There is one disadvantage to Lee Liquid Alox. It stinks! Bad. I had to tumble lube out in the garage, and let them dry overnight out there.
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  8. #7
    Deadeye
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    I've also boiled them off and powder coated them. Also I've rolled them in baggie with a squirt of Rooster Jacket and let them dry over night.over old lube Lee liquid alox also helps but the Rooster jacket is a dry film and not sticky.

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    Since I started re-loading in 2011, I guess I'm a late bloomer ... but my late mentor insisted I use cast bullets in my .357's. He also prodded me into giving even the commercially lubed bullets an extra dance with LLA, tumble lube. I found out pretty early on to mix a tube of LLA with the equivalent of three parts of mineral spirits to keep on hand in a plastic bottle. I'm still using an 8 year old, wide mouth, screw top Coors beer can for a "tumbler" and only a small squirt of lube in the can of 20-40 bullets at a time (depending on size). If they come from my casting buddy I ask him to leave them un-lubed ... then I'll give them two coats myself. Commercial stuff is usually going to get it's own bath, regardless of the green, red, blue wax in the grooves, especially if it's older and the lube is beginning to crack.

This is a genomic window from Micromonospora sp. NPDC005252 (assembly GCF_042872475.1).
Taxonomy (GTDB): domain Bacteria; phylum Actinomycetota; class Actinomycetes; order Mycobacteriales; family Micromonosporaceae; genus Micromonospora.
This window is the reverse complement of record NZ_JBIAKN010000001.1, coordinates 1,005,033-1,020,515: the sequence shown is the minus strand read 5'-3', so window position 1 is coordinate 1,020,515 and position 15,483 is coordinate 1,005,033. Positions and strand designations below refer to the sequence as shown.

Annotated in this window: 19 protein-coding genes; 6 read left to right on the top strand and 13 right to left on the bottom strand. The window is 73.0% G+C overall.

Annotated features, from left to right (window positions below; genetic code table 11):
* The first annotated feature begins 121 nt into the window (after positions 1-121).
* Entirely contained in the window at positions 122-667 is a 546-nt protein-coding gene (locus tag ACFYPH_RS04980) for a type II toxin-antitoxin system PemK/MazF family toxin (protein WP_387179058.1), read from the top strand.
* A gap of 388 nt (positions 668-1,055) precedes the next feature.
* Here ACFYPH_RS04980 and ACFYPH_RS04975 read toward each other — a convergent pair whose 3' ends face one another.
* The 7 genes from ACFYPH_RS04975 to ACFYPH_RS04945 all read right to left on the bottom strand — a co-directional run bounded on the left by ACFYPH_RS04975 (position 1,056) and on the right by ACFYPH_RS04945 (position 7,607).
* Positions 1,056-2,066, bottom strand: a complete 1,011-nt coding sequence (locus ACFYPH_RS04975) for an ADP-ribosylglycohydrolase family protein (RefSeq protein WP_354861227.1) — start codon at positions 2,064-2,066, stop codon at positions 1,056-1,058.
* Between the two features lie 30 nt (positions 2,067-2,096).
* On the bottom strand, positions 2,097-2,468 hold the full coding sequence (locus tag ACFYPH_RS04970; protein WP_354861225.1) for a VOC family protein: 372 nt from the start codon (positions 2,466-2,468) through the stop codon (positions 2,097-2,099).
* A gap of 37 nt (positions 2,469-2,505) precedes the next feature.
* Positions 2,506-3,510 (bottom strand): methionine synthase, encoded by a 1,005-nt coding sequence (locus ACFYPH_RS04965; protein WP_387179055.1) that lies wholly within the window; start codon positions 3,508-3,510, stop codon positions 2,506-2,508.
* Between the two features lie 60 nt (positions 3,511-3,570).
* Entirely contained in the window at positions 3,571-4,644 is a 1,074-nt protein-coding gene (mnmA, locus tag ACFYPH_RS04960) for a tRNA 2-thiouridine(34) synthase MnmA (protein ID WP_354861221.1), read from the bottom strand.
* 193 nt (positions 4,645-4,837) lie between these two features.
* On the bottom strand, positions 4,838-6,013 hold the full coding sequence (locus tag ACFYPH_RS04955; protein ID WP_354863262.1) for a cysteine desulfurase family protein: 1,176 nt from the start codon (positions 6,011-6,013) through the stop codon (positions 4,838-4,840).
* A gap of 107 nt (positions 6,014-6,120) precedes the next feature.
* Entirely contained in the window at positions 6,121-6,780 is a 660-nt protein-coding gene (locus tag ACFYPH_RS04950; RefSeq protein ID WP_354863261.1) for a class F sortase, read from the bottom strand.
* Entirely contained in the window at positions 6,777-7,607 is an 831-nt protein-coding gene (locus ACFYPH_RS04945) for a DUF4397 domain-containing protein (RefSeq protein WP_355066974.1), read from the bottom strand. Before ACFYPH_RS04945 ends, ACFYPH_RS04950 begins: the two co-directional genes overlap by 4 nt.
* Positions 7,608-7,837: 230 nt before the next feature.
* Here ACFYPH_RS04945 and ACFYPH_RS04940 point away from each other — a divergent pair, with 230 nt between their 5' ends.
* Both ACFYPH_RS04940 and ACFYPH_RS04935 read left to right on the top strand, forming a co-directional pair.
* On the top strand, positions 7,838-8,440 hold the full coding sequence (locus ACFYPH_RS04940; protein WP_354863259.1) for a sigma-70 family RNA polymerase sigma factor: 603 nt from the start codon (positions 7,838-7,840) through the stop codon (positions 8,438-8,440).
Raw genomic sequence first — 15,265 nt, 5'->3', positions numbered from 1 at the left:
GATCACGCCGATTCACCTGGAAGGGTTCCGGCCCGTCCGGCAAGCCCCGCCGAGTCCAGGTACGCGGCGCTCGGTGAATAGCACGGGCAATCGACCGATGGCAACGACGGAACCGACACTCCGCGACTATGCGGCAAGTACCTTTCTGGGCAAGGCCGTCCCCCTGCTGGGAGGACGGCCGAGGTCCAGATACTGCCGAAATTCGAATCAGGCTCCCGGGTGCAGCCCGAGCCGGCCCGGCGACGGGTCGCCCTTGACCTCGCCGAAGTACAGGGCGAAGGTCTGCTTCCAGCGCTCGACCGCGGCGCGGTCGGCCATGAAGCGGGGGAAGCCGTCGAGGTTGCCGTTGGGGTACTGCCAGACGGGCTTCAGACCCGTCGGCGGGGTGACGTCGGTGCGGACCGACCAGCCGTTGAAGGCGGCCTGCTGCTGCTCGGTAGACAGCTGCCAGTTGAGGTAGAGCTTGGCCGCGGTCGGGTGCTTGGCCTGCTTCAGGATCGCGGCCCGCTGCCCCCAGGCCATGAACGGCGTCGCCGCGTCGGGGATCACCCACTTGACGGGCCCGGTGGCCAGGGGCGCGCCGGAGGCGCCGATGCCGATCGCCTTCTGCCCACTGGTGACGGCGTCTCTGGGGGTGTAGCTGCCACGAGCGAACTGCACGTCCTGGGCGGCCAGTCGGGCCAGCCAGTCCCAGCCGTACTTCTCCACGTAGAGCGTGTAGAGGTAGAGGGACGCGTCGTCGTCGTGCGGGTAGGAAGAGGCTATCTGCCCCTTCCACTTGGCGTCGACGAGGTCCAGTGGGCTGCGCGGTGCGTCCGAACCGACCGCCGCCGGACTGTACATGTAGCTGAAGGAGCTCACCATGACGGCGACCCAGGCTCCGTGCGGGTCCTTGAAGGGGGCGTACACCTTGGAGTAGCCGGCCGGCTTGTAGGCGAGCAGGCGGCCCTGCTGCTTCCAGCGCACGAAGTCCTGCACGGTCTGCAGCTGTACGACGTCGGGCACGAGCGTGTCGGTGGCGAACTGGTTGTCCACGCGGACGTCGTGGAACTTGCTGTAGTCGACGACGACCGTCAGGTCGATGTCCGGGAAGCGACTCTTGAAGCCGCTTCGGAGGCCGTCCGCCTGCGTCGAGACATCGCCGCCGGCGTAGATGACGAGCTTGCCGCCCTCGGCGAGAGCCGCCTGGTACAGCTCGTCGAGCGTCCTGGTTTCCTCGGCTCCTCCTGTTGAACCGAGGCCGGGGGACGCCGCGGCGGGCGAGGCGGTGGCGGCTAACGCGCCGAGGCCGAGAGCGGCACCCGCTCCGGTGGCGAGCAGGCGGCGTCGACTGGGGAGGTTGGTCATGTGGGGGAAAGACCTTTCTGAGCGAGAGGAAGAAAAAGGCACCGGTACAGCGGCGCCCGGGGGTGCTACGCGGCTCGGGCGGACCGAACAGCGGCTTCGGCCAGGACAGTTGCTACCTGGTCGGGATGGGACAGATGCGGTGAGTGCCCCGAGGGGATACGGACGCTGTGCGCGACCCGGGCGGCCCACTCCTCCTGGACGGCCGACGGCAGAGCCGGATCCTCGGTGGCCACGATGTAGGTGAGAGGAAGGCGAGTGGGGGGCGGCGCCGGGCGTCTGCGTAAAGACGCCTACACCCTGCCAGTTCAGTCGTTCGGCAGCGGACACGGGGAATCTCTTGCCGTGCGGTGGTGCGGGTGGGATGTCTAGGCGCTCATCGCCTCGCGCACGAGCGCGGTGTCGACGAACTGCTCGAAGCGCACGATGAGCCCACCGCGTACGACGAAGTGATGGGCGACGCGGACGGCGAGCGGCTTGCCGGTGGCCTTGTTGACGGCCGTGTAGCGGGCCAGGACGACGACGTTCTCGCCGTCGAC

Having loaded from the same batch of bullets, both with and without the extra LLA, my experience shows that the extra care with tumble lubing can make a difference. But, that's just from my experiences.


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    Quote Originally Posted by HIKayaker View Post
    Is it reasonable to relube factory cast bullets if I'm not happy with the factory lube?

    Can this be done over top of the factory lube, without removing it?

    Any recommendations for the second lube?

    HiKayaker,

    You can also put them in a pan and break out the propane torch to melt out the factory hard / dry lube.